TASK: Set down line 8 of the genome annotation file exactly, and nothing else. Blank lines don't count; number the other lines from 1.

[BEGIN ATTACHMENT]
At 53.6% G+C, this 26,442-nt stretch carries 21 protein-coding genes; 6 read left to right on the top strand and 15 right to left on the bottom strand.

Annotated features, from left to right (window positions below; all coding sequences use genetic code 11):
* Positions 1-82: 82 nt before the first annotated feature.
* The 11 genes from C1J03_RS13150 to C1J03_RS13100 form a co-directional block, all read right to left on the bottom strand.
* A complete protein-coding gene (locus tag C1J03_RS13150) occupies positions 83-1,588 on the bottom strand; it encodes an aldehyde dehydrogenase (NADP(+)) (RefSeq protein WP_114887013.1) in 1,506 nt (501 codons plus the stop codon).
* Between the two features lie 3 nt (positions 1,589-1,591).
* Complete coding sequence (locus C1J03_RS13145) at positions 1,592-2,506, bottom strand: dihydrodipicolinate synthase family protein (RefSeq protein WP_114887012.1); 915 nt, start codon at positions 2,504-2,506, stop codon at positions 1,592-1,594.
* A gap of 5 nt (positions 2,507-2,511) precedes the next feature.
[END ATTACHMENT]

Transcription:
* A gap of 5 nt (positions 2,507-2,511) precedes the next feature.